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Remembrance of Abba Jaans and Bapu

Remembrance of Abba Jaans and Bapu

Yogi's 'Abba Jaan'remark

The Pew Research Center had recently estimated that our beloved country is now, after 45 years, in a position to earn back its name as "a country of mass poverty". At a time when India is in economic and youth unemployment doldrums and the government today will do well to foreground Indira Gandhi's 1971 'Garibi Hatao' slogan more than any other, trust Uttar Pradesh Chief Minister Yogi Adityanath to recalibrate the Uttar Pradesh poll tenor back to communal passions with his "Abba Jaan" remark.

At the Kushi Nagar rally, he had said: "Before 2017, in Samajwadi Party leader Akhilesh Yadav's time, who stole your rations? The ones who use the term Abba Jaan." 'Abba Jaan' is the term used by Muslims to address their father with love and respect.

The UP chief minister has indeed more than suggested to Hindu voters to regard Muslims as the stealers of their rations and jobs, to vote for the BJP and not for any "Muslim appeasement" party in the upcoming UP polls.

In New India, availing government benefits such as pensions, senior citizen benefits, primary health care and rations have become a snarled struggle for the masses. However, we see elected leaders spring to life and action with hate speeches when state elections looming around the corner.

Fragrance and relevance of Bapu

Although within the country's borders, we see the dominant Hindutva ideologues sounding the dog whistle against "Abba jaans", Prime Minister Modi cannot bury or evade the fragrance attached to the name of the Father of the Nation, Mahatma Gandhi, when he goes to international fora.

At last week's meeting between PM Modi and US President Joe Biden on the sidelines of the United Nations General Assembly that happened in New York, PM Modi would sideline Gandhi to the role of a climate warrior, saying Gandhi spoke of trusteeship of Planet Earth. While that is true and important, the US President spotlighted the rightful place and resurgent relevance of Gandhian ideals in today's world. He said: "Mahatma's message of non-violence, respect, tolerance matters today maybe more than it ever has."

United States Vice President Kamala Harris, born of the legacy of the US Civil Rights Movement of the 1960s which brought about the union of her parents, also spoke in no uncertain terms. "It is incumbent on our nations to protect our democracies in the best interests of the people of our countries," Harris stated in her joint press address with Prime Minister Modi.

The one who within India positions himself as the 'Hindu Hriday Samrat', out to avenge the 'wrongs' of history and divide the country's citizens into different tiers, could not evade the name of his worst ideological enemy, Mahatma Gandhi, this time either. When Modi speaks of India as the "mother of all democracies" in front of the General Assembly, the history of India's freedom struggle and Gandhi's place in it is inextricably linked to that statement.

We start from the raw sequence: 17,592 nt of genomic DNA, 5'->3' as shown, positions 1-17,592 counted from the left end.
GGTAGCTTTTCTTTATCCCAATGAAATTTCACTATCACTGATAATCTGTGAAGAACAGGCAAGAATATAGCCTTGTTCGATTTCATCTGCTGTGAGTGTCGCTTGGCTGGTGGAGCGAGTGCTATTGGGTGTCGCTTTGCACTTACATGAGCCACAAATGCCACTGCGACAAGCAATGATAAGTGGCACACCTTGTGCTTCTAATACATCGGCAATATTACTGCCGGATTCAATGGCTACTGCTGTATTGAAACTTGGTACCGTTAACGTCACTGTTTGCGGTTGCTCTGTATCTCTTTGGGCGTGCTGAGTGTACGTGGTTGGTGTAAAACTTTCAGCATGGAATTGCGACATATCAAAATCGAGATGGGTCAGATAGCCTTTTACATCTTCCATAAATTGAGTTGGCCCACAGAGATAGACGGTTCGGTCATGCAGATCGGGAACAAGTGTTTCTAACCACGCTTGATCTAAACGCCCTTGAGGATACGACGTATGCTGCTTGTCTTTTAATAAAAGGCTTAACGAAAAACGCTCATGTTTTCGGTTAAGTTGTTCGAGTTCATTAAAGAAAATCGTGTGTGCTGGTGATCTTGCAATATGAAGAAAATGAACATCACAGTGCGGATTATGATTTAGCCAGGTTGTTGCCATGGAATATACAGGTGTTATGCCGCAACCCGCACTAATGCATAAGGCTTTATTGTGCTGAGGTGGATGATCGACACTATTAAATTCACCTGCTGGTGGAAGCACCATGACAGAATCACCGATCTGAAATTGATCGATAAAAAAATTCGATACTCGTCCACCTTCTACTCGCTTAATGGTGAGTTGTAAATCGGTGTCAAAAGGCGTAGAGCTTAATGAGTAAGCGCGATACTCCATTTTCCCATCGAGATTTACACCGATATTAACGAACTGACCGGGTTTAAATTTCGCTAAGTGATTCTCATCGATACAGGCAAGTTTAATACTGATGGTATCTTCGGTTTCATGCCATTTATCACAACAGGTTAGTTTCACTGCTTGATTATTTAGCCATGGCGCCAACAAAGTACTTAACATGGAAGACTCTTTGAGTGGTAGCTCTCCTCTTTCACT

It will be a long, long time(and never) before the Prime Minister can recommend himself to international audiences by taking the name of Godse, Gandhi's murderer, who is, unfortunately, being feted today by Hindutva zealots within India's borders.

#Humari Abba Jaan and memory of a riot

In the wake of Yogi Adityanath's Abba Jaan comments, #Humari Abba Jaan trended on Twitter with people of all communities posting pictures of their fathers. On her Facebook page, Nishrin JafriHussain too posted the picture of her Abba Jaan, then ex-Member of Parliament Ehsan Jafri.

He is remembered as an upright and ethical Indian, a true nationalist who refused to flee Ahmedabad's Gulbarg Society, even when he got a chance, on the fateful day of February 28, 2002. Ehsan Jafri was set on fire by a 300-400 strong-armed communal hate mob, that had gathered inside the housing society. Sixty-nine people of Gulbarg Society were killed that day by the hate mob.

Ehsan Jafri's life's work was to help the downtrodden of the labour colony around the Gulbarg Society. Even in a place like Ahmedabad, where sporadic communal disturbances used to happen every now and then, Ehsan Jafri refused to consider his personal safety and shift to a Muslim-dominated area like Juhapura. This was because he staunchly believed that it would compromise his ideals of a plural, democratic India. Ex-MP and deceased journalist Kuldip Nayar describe Ehsan Jafri's murder as the event that marked the erosion of India's secular origins.

It is to be noted that even after a petition was filed by Zakia Jafri, the ex-MP's wife, challenging the Supreme Court Special Investigation Team's clean chit given to the role of the then Gujarat chief minister Narendra Modi in the 2002 riots, the BJP has not been able to trace even a single instance of corruption that could be levelled against Ehsan Jafri in order to vilify his memory.

In 1969, 1985 and 1992, there were days of communal unrest in the state of Gujarat but the government of the times would step in and stop the "anti-social elements" who caused it. The riots then were thus quickly brought under control. But it is a whole new dynamic when elected leaders themselves set out to trigger communal passions in a 'democratic' nation.

(Leena Mariam Koshy is an independent writer from Kozhikode, Kerala.)

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